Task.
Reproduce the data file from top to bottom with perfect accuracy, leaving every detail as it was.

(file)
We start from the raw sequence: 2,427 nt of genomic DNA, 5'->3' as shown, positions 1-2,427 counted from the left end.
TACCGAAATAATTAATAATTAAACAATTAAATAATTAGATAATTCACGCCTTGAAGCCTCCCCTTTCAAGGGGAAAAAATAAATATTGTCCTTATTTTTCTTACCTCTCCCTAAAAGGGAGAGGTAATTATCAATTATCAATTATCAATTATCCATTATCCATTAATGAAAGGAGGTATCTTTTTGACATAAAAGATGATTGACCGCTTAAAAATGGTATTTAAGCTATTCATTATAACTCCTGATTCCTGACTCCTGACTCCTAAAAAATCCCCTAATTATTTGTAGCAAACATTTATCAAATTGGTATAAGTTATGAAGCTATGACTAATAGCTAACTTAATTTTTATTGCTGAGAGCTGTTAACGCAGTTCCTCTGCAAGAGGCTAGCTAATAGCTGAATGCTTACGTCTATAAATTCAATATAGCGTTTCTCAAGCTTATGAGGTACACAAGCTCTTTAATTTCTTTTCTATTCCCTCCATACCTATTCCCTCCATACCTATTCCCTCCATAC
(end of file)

We start from the raw sequence: 2,427 nt of genomic DNA, 5'->3' as shown, positions 1-2,427 counted from the left end.
TACCGAAATAATTAATAATTAAACAATTAAATAATTAGATAATTCACGCCTTGAAGCCTCCCCTTTCAAGGGGAAAAAATAAATATTGTCCTTATTTTTCTTACCTCTCCCTAAAAGGGAGAGGTAATTATCAATTATCAATTATCAATTATCCATTATCCATTAATGAAAGGAGGTATCTTTTTGACATAAAAGATGATTGACCGCTTAAAAATGGTATTTAAGCTATTCATTATAACTCCTGATTCCTGACTCCTGACTCCTAAAAAATCCCCTAATTATTTGTAGCAAACATTTATCAAATTGGTATAAGTTATGAAGCTATGACTAATAGCTAACTTAATTTTTATTGCTGAGAGCTGTTAACGCAGTTCCTCTGCAAGAGGCTAGCTAATAGCTGAATGCTTACGTCTATAAATTCAATATAGCGTTTCTCAAGCTTATGAGGTACACAAGCTCTTTAATTTCTTTTCTATTCCCTCCATACCTATTCCCTCCATACCTATTCCCTCCATAC